Coachella’s requirement that bands appearing at its southern California music festival skip other festivals and forego promotion of any west coast show for nearly five months surrounding the April festival is not anticompetitive, a federal judge ruled Tuesday. The judge has dismissed a lawsuit brought by Oregon promoters against Goldenvoice, ending the year-long battle over the California festival’s radius clause that prevented artists performing at the 125,000-person, two-weekend event from playing other festivals for months at a time.
After hearing oral arguments in his Oregon courtroom, US District Court Judge Michael Mosman sided with Goldenvoice’s attorneys and dismissed the year-old lawsuit with prejudice, preventing Soul’d Out Music Festival founders Nicholas Harris and Haytham Abdulhadi from refiling their suit.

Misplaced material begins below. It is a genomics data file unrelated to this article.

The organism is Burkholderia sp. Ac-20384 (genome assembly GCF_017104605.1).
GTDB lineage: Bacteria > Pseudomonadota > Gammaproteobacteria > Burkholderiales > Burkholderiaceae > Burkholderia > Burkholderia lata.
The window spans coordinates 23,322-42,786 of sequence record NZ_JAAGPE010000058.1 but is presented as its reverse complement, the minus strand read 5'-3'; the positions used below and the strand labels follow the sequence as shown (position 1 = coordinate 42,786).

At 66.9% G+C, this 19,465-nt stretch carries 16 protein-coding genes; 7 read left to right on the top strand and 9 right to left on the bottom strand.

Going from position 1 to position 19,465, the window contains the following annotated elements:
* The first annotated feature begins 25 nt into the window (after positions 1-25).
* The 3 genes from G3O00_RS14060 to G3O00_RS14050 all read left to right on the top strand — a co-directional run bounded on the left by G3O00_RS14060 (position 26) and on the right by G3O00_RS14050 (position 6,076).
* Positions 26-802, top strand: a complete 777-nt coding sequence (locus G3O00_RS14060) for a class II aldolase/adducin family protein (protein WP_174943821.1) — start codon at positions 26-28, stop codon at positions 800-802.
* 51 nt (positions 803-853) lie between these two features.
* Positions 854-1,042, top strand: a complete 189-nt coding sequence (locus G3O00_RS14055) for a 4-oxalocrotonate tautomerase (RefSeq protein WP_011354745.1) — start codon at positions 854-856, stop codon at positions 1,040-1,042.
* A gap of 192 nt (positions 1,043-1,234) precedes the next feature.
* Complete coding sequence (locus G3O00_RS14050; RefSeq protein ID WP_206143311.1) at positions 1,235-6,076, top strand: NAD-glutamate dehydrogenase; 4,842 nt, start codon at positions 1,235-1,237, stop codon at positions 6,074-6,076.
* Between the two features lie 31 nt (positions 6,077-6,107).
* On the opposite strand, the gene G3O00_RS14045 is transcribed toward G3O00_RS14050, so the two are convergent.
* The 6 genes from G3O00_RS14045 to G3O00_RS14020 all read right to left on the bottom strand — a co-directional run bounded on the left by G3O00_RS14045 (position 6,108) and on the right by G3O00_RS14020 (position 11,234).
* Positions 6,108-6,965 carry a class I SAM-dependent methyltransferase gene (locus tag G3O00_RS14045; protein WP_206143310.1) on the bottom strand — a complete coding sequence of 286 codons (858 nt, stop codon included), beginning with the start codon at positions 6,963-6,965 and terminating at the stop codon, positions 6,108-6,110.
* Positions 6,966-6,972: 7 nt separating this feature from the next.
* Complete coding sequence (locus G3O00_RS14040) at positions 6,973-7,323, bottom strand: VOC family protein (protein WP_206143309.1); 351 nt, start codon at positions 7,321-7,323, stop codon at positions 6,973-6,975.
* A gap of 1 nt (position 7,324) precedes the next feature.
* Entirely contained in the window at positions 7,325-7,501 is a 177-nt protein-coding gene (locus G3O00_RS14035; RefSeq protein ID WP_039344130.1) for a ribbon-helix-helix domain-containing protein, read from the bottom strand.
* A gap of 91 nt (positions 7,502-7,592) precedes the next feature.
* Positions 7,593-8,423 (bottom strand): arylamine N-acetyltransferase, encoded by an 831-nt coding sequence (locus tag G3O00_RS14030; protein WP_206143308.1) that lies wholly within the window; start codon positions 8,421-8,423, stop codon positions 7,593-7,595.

“We are pleased with the court’s decision today to dismiss the lawsuit challenging the agreements between Coachella and artists,” Shawn Trell, general counsel and chief operating officer for Goldenvoice and AEG Presents told Billboard. “Coachella is focused on providing an incredible festival experience for both fans and artists, and looks forward to another special event next month.”
Full Content: Billboard